The uptake of biosimilar rituximab has been significantly faster than with the first antibody biosimilar, a copy of Johnson & Johnson and Merck’s Remicade for arthritis, which Harchowal attributed to tendering and growing doctor confidence.


In the United States the key battleground is still over copycat Remicade, which has sparked a high-profile legal fight between J&J and Pfizer.

Pfizer, a major biosimilars player and supplier of innovative drugs, has sued J&J over its Remicade contracts with health insurers, arguing that they are anti-competitive and block sales of Pfizer’s new biosimilar.

Pfizer contends that J&J is offering discounts on Remicade in exchange for essentially excluding Pfizer’s drug from insurance coverage, keeping it out of the hands of doctors and patients. J&J says Pfizer’s suit is without merit.

Jenny Alltoft, Pfizer’s global head of biosimilars, told Reuters that a tilted playing-field against biosimilars was a threat not only to Pfizer but also to the wider U.S. healthcare system, which is struggling with spiraling costs.

“Pfizer wanted to shine a light on this with the lawsuit so that it doesn’t become common practice, because if it does, then the U.S. will never get the benefit that biosimilars could offer in terms of patient access and healthcare savings,” she said during a visit to London.

The tussles in the biosimilars market are a growing focus for investors, with soaring valuations for some pioneers in the field, such as South Korea’s Celltrion, and worries about the long-term sales threat to makers of original drugs, such as Roche and AbbVie.

Consensus forecasts from analysts suggest that combined sales of Roche’s Rituxan, Herceptin and Avastin will halve over the next five years, leaving a gap the Swiss group must fill with new drugs for cancer, multiple sclerosis and haemophilia.

($ 1 = 0.7109 pounds)

Reporting by Ben Hirschler; Editing by David Goodman

Childhood `toxic stress’ leads to parenting challenges later on

Reuters Health – Parents who endured “toxic stress” during childhood may be more likely to have kids with developmental delays and have a harder time coping with their children’s health issues, new research suggests.

Adverse childhood experiences, commonly called ACEs, can include witnessing parents fight or go through a divorce, having a parent with a mental illness or substance abuse problem, or suffering from sexual, physical or emotional abuse.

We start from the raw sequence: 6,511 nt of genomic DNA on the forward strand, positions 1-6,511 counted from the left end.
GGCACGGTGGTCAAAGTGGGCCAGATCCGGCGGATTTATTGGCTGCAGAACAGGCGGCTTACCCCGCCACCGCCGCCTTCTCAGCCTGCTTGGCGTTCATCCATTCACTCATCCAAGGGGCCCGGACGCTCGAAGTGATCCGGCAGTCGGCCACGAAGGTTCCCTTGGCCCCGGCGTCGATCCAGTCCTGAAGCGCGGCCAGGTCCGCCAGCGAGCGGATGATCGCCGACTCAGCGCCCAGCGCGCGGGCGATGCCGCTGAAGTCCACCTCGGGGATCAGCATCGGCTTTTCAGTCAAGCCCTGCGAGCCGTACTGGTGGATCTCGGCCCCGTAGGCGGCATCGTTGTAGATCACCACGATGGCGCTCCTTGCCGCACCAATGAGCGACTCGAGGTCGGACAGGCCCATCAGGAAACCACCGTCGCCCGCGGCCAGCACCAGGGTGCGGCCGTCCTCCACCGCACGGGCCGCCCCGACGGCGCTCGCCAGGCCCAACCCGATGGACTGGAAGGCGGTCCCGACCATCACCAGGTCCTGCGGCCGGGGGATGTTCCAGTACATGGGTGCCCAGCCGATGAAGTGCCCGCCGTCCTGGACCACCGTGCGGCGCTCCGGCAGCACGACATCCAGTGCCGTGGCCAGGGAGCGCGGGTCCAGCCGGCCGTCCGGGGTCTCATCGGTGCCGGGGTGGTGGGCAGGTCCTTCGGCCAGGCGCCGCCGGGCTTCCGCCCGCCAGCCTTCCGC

Previous research has linked these experiences to what’s known as toxic stress, or wear and tear on the body that leads to physical and mental health problems that often continue from one generation to the next.

“What we didn’t know is how these risks are “inherited,” or specifically what is the chain of events from a parent experiencing adversity in childhood to their own children experiencing adversity early in development,” Sheri Madigan of the University of Calgary and Alberta Children’s Hospital Research Institute in Canada said by email.

One reason may be that mothers who experience more adversity in childhood have more health risks during pregnancy and, in turn, have babies with a greater risk of developmental problems, Madigan and colleagues report in one of three papers on the topic published this week in Pediatrics.

Madigan’s team studied 1,994 mothers and their infants. They focused on mothers’ ACEs and physical and mental health issues during and soon after pregnancy, and their babies’ development.

Maternal ACEs explained about 12 percent of infants’ developmental delays in communication, motor skills, problem solving and social skills by age 1, the study found.

A second study in Pediatrics followed children through age 2 and looked at exposure to 10 different types of ACEs for 311 mothers and 122 fathers.

For each additional ACE mothers experienced, children were 18 percent more likely to have a suspected developmental delay. Kids had a 34 percent higher risk of delays for each ACE fathers experienced.

When mothers reported exposure to at least three ACEs, kids were significantly more likely to have multiple developmental delays, the study also found.

These delays may limit school readiness and emotional health, said study leader Alonzo Folger of Cincinnati Children’s Hospital Medical Center.

“Childhood exposure to abuse, neglect and other forms of household dysfunction can have psychobiological effects that are toxic to the brain during sensitive time points of development,” Folger said by email.

“Accumulating over the life course, these effects may undermine parenting and relatedly attachment, making it more difficult to handle normal behaviors of infants and toddlers,” Folger added. “We increasingly recognize the disruptive nature of toxic stress caused by early life adversity and the importance of early intervention.”

A third study in Pediatrics looked at the link between ACEs and coping skills in 671 parents after they took sick kids home from the hospital. Overall, 64 percent of parents reported at least one ACE, and 19 percent reported at least four ACEs.

Parents who experienced more adversity and trauma during childhood displayed less resilience and more difficulty coping and caring for their sick children, researchers found.

The three studies weren’t designed to prove whether or how parents’ traumatic childhood experiences might directly impact physical or mental health outcomes for their kids.

Still, the results suggest that providing extra support for parents with ACEs might help improve outcomes for their children, said Anita Shah of Cincinnati Children’s Hospital Medical Center, lead author of the third study.